How Does Nome Alaska Get Electricity?

5 mins read

Last Updated on September 16, 2022

How does Nome get electricity? The city does not have its own transmission grid and its utility operator uses variable renewable resources to provide electricity. Instead, it relies on the state’s Power Cost Equalization Endowment Fund. The state has been working to improve the situation for residents of the Arctic town of Nome since 2001. In the meantime, residents have to rely on diesel power for their home and business needs.
Power cost equalization endowment fund

The state legislature has long struggled to adequately fund PCE, especially in rural communities. The Alaska Bush Caucus has fought against funding the program every year because oil prices dropped in the nineties. The state created an endowment and separate fund for PCE in 2000 when surplus monies began to flow back into the treasury. This separate funding source would ensure that PCE is funded without being impacted by annual budget pressures.

The PCE program has a significant impact on both residents and the city. In Fiscal Year 2019, Nome received $865,528 in PCE payments. That means that a Nome household receives about $800 in subsidy each year. This lowers the residential electrical rate for local residents. In fact, many residents attributed the increased amount of money they receive to the PCE program.

Wind power in Nome alaska

The turn to wind power in Nome, Alaska, coincided with the skyrocketing cost of power and diesel fuel. According to a report by the Alaska Center for Energy and Power, the energy crisis in rural Alaska has reached unsustainable levels, threatening health and basic needs. However, the wind farm has proven to be a viable alternative to meet the city’s energy needs. With a windy day, the Nome wind farm can produce more than 30 percent of the city’s electricity.

Nome, Alaska’s electricity grid is a multi-year project that will focus on the integration of geothermal and wind energy into a single power system. The Nome utility operator plans to use wind and geothermal energy to offset diesel generation. It will also focus on energy storage to increase grid stability. The project is expected to generate at least 2.7 megawatts of power and will be able to use up to 2MW of geothermal power.

Geothermal power in Nome alaska

A new project is aiming to bring geothermal power to Nome. The project could produce two to four megawatts of electricity, enough to power the entire town. The project will also provide significant on-site development opportunities, including greenhouses, fish hatcheries, and bathing facilities. The Nome Geothermal Resource has been listed on the National Register of Historic Places. Geothermal power in Nome Alaska is of historical significance and will provide the city with a source of energy.

The Pilgrim Hot Springs project was the product of a public-private partnership between the University of Alaska Fairbanks, the City of Nome, and several indigenous corporations. The project team is drilling a large exploration hole at Pilgrim Hot Springs, about 60 road miles from Nome. A successful flow test will confirm that the hot springs contain enough hot water to support a large geothermal power production facility, as well as transmission lines to Nome.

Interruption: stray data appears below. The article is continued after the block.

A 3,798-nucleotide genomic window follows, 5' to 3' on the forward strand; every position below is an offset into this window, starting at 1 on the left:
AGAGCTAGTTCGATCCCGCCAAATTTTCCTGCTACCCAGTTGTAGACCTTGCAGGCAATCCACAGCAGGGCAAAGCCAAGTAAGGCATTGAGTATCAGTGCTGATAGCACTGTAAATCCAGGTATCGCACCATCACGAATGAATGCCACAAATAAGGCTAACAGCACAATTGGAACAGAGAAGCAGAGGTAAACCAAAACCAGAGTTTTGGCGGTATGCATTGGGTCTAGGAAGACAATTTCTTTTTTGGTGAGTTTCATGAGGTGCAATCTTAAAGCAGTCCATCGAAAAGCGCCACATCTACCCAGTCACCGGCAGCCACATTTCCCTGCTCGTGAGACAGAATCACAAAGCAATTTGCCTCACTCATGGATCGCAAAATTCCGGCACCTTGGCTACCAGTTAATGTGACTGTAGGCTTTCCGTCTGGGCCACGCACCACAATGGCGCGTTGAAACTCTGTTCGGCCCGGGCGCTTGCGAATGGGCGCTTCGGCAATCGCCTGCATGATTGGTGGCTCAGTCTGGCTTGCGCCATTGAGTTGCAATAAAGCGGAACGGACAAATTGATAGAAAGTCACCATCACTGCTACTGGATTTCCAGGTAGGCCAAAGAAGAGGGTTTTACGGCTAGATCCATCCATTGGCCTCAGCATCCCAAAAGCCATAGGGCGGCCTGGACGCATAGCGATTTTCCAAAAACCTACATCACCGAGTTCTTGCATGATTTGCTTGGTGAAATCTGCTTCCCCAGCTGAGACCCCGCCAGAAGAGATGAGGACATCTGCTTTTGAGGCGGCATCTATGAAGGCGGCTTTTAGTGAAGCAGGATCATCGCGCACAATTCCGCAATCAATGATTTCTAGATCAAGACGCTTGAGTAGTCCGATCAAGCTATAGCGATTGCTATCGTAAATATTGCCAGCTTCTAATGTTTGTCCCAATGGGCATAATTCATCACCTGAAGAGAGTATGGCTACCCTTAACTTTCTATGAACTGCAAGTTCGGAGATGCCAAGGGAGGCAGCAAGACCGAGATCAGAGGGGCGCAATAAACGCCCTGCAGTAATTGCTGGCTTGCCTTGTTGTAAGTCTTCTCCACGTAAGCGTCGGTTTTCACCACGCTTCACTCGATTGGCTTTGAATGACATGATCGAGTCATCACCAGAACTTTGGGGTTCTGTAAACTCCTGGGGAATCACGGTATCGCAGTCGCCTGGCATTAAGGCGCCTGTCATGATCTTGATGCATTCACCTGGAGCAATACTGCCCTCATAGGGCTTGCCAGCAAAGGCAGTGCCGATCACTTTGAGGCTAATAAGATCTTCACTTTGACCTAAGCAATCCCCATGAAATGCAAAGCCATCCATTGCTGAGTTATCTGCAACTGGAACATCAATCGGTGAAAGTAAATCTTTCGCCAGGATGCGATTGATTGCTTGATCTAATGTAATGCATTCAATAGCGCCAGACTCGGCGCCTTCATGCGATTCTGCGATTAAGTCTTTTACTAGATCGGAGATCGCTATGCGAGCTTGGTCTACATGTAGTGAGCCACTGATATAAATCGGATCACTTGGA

Diesel power in Nome alaska

Most of Nome’s electric generation comes from 18 megawatts of diesel power, including backup generators. Unfortunately, diesel fuel is expensive and must be barged to the town. This summer, prices for diesel fuel in Nome reached $3.50 a gallon, more than double last summer’s price. In comparison, the electricity rate in Anchorage is just 36 cents per kilowatt-hour. However, there is hope for Nome, as the utility company is now exploring wind power as an alternative.

Geothermal energy has the potential to replace diesel power in Nome, Alaska. The proposed Pilgrim Hot Springs project could produce up to 5 megawatts of electricity for a cost of $50 to 115 million. The project could replace expensive diesel power generation in the town. Geothermal heating systems have been used in Alaska for hundreds of years, with the Chena Hot Spring project a leading example. However, no one knows when or how the geothermal energy project might be able to bring electricity to the community.

About The Author

Wendy Lee is a pop culture ninja who knows all the latest trends and gossip. She's also an animal lover, and will be friends with any creature that crosses her path. Wendy is an expert writer and can tackle any subject with ease. But most of all, she loves to travel - and she's not afraid to evangelize about it to anyone who'll listen! Wendy enjoys all kinds of Asian food and cultures, and she considers herself a bit of a ninja when it comes to eating spicy foods.